As per the last thread, I cleaned this up a little more, I welcome more comments as we make this the best it can be!

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Top Ten Things to Consider when choosing a Datacenter

Redundant Power
A minimum of N+1 power on critical systems (UPS and Generators) should be an absolute requirement for your business; however this doesn’t mean there aren’t points of failure. Not all power distribution is the same so demand a copy of your provider’s power map. 2N or greater systems is the only practical way to prevent failure. Definitions of redundant power can vary so demand to see a map that shows what it is truly redundant to. True B power should be redundant to the street.

Redundant Cooling
Redundant means more than just N+1 CRAH or CRAC units. If the facility has chilled water demand either a loop feed bi-directional system or a completely redundant pipe. This allows for maintenance on the pipe without taking the system down. Other considerations include redundant chillers, pumps, valves, controls, and electrical.

Network Carriers
At a minimum you should require a facility with multiple on site carriers. Competition drives pricing, therefore; by being in a carrier neutral facility with access to multiple providers, you increase your bottom line and decrease risk. Fiber should have diverse entrance paths to the building as well.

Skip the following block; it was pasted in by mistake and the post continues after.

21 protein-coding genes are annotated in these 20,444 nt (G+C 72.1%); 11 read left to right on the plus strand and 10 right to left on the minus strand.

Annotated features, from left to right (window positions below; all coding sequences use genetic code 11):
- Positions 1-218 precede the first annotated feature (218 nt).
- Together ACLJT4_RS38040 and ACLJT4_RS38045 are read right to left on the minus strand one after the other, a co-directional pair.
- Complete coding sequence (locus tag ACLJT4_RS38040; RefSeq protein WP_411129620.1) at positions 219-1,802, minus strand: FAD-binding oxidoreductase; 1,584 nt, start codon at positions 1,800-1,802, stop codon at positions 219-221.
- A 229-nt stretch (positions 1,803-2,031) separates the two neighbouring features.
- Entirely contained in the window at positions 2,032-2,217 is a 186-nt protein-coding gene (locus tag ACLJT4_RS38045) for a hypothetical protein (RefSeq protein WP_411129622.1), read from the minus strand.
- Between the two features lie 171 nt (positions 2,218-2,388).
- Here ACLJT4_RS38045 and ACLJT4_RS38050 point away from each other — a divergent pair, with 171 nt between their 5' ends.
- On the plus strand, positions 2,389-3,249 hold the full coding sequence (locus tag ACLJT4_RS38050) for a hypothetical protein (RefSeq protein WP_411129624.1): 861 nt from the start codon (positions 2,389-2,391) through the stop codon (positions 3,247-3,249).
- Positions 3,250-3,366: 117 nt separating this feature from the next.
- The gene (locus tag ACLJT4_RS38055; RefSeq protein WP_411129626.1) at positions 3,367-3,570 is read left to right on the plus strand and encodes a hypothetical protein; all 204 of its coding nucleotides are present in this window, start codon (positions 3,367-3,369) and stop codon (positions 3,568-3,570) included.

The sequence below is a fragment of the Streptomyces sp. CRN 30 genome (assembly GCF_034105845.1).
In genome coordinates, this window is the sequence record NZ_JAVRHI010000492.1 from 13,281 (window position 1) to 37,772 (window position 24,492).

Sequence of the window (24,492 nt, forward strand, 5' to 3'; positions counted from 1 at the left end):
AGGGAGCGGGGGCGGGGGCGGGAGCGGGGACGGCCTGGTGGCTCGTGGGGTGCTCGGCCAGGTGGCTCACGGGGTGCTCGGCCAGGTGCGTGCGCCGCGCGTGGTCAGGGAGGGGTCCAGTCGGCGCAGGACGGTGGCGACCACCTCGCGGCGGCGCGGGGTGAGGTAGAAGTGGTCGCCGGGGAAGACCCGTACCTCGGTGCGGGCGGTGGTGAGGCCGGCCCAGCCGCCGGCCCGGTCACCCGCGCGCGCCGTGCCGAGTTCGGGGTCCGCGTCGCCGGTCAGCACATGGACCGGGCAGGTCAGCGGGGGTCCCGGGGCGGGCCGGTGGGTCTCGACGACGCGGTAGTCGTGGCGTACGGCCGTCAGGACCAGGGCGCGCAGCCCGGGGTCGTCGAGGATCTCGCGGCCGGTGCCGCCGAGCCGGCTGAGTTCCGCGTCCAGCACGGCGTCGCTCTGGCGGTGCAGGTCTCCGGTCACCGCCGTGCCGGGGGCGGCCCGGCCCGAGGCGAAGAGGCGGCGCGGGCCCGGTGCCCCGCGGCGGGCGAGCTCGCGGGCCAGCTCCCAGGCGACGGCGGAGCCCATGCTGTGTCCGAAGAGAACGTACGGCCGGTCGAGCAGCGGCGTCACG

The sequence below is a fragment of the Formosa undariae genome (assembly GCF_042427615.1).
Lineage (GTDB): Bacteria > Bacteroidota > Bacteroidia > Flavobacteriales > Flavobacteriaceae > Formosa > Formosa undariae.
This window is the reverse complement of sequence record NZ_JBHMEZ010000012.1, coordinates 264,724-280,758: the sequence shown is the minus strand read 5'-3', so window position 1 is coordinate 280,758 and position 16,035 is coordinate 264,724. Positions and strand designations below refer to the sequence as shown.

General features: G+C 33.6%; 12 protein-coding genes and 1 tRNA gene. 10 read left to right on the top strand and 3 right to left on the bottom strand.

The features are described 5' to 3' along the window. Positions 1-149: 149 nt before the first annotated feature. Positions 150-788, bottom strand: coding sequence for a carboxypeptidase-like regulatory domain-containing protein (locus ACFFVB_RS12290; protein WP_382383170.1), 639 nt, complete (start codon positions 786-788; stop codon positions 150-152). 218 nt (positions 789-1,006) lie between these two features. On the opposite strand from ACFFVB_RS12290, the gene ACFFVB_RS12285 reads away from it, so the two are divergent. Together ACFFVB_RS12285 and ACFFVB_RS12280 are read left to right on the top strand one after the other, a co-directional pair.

Location
The risk of system outage is significantly reduced by placing your servers in a datacenter that is located in a disaster free area. The threat of natural disaster such as tornadoes, hurricanes, earthquakes, and wildfires can be easily thwarted by choosing a datacenter that does not reside in a coastal or storm centered region. Also consider the cost and availability of power when selecting your location.

Security
It is important to demand accountability from your Datacenter Operator. While two-factor authentication is good, the most secure datacenters enforce three-factor authentication: something you have, something you are, and something you know. Man traps to avoid pass-back and tailgating at all points of ingress and egress should also be high on your list of requirements.

Support
Do not risk your business to an unmanned facility. Require a minimum of 2 remote hands engineers and ensure the datacenter has certified professionals on site at all times. Don’t be fooled by datacenters who hire “button pushers.” Remember that your infrastructure lies in their hands during critical moments.

Flexibility to meet your business needs
Don’t pay for a datacenter that is everything to everyone; in other words, avoid paying for services you don’t require. And do plan for growth, as your business grows, you want a datacenter that grows with you.

Vendors and Partners of the Datacenter
Often times the datacenter operator has relationships established with vendors. Leveraging these relationships can save you time and money compared to working with solution providers.

Service
Be sure to consider any other services the datacenter may offer you with regard to office space, engineering services, consulting services, customer accessibility, remote hands, etc.

Standards
The datacenter you choose should be SAS 70 Type II compliant. If your business deals with online payment transactions ensure that the datacenter meets the physical and environmental controls necessary for Payment Card Industry (PCI) Data Security Standards.